Making childcare affordable shouldn’t come at the expense of workers, says report

toys at a kindergarten
(Image by Alexander Vollmer from Pixabay)
toys at a kindergarten
(Image by Alexander Vollmer from Pixabay)

Childcare is expensive. In Nevada, childcare costs more than college.

But equally problematic is the condition of early childhood educators, who get paid significantly less than similarly trained K-8 teachers and are more likely to be living in poverty themselves.

A new report from the Economic Policy Institute draws attention to this aspect of the state of early childhood education in the United States today, calling it “the elephant in the room” that is getting lost because the focus of reform is always on improving access and affordability for families.

“Early care and education is substantially ‘funded’ through low teacher pay and inadequate supports for (early childhood) teachers, who are primarily women, specifically women of color,” reads an introduction to the report.

EPI data finds that Nevada’s early childhood educators with a bachelor’s degree are paid 44 percent less than teachers in the K-8 system, which itself isn’t known for paying teachers wonderfully. Early educators are more likely to be living in poverty. Their poverty rate is 12.1 percent higher than for all Nevada workers and 5.8 times that of other teachers.

EPI estimates that a childcare system that includes fair wages would cost the state of Nevada somewhere between $2.9 billion to $3.9 billion dollars, or $26,000 to $28,000 per child, annually.

That is a lot, to put it lightly — 1.7 to 2.3 percent of Nevada’s Gross Domestic Product.

But the EPI report argues increased investment in public spending, particularly at the federal level, would have a greater return on investment financially through tax revenue. (And that is to say nothing of the immeasurable societal benefit of ensuring proper care for young children.)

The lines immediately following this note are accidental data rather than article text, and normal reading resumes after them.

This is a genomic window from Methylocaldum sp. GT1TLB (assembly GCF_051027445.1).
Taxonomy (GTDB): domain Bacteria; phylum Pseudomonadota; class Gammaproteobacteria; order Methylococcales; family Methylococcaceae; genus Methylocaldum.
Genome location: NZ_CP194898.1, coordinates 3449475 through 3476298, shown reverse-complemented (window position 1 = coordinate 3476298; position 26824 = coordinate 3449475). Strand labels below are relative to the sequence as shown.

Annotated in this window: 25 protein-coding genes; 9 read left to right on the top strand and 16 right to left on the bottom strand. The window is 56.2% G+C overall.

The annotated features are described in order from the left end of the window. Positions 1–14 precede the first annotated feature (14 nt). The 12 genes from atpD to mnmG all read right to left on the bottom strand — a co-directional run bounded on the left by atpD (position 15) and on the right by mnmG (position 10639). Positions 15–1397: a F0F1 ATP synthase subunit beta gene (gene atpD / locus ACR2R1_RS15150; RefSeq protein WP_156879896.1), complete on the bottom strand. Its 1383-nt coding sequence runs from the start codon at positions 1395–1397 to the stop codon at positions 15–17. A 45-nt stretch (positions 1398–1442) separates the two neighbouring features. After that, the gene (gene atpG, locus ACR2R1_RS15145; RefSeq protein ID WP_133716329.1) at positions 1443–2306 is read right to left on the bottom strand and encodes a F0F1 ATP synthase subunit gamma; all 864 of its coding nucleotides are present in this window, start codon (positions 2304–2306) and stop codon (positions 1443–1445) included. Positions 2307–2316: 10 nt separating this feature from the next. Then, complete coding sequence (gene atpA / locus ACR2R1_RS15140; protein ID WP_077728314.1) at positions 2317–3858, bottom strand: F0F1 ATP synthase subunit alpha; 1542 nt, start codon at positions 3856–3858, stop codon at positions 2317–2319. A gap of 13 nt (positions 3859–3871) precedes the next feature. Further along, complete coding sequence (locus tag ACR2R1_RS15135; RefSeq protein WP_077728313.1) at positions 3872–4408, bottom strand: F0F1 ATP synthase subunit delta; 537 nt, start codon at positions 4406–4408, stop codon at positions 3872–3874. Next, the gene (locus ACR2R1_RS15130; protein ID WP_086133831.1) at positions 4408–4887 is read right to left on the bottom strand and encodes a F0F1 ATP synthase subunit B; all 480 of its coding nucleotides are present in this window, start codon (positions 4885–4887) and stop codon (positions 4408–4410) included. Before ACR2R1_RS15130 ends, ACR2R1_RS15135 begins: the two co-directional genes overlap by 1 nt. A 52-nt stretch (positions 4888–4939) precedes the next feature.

According to the EPI, Nevada typically receives about $110.7 million annually in federal funding to support early care and education, while families collectively pay $357.5 million.

The EPI report does not estimate what those lost wages are in Nevada specifically, but it estimates that nationally $30 billion to $35 billion in income is lost due to parents leaving jobs or reducing their hours in order to care for children. Those lost wages translate into $4.2 billion annually in lost tax revenue nationally.

EPI estimates the U.S. spends $34 billion on early childhood education and care (not including kindergarten), or 0.18 percent of the national GDP.

April Corbin Girnus
April Corbin Girnus is an award-winning journalist with a decade of media experience. She has been a beat writer at Las Vegas Sun, a staff writer at LEO Weekly, web editor of Las Vegas Weekly and a blogger documenting North American bike share systems’ efforts to increase ridership in underserved communities. An occasional adjunct journalism professor, April steadfastly rejects the notion that journalism is a worthless major. Amid the Great Recession, she earned a B.A. in journalism from the University of Nevada Las Vegas, where she served as editor-in-chief of the student newspaper. She later earned an M.A. in media studies and a graduate certificate in media management from The New School for Public Engagement. April currently serves on the board of the Society of Professional Journalists Las Vegas pro chapter. A stickler about municipal boundary lines, April enjoys teaching people about unincorporated Clark County. She grew up in Sunrise Manor and currently resides in Paradise with her husband, two children and three mutts.